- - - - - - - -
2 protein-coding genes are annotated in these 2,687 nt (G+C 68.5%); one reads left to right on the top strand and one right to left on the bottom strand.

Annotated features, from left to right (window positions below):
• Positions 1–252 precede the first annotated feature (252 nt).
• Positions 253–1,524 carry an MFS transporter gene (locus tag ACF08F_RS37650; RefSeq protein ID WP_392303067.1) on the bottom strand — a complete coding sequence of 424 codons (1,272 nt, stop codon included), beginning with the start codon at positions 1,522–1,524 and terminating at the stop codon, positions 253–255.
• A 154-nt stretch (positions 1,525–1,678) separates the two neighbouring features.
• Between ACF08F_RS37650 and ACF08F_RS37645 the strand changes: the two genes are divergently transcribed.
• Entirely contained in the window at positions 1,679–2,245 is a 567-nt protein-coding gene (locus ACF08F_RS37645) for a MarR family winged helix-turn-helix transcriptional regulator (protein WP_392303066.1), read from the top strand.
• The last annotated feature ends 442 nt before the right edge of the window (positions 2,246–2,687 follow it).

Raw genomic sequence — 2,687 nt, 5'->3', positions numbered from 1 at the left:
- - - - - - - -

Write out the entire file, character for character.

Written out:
2 protein-coding genes are annotated in these 2,687 nt (G+C 68.5%); one reads left to right on the top strand and one right to left on the bottom strand.

Annotated features, from left to right (window positions below):
• Positions 1–252 precede the first annotated feature (252 nt).
• Positions 253–1,524 carry an MFS transporter gene (locus tag ACF08F_RS37650; RefSeq protein ID WP_392303067.1) on the bottom strand — a complete coding sequence of 424 codons (1,272 nt, stop codon included), beginning with the start codon at positions 1,522–1,524 and terminating at the stop codon, positions 253–255.
• A 154-nt stretch (positions 1,525–1,678) separates the two neighbouring features.
• Between ACF08F_RS37650 and ACF08F_RS37645 the strand changes: the two genes are divergently transcribed.
• Entirely contained in the window at positions 1,679–2,245 is a 567-nt protein-coding gene (locus ACF08F_RS37645) for a MarR family winged helix-turn-helix transcriptional regulator (protein WP_392303066.1), read from the top strand.
• The last annotated feature ends 442 nt before the right edge of the window (positions 2,246–2,687 follow it).

Raw genomic sequence — 2,687 nt, 5'->3', positions numbered from 1 at the left: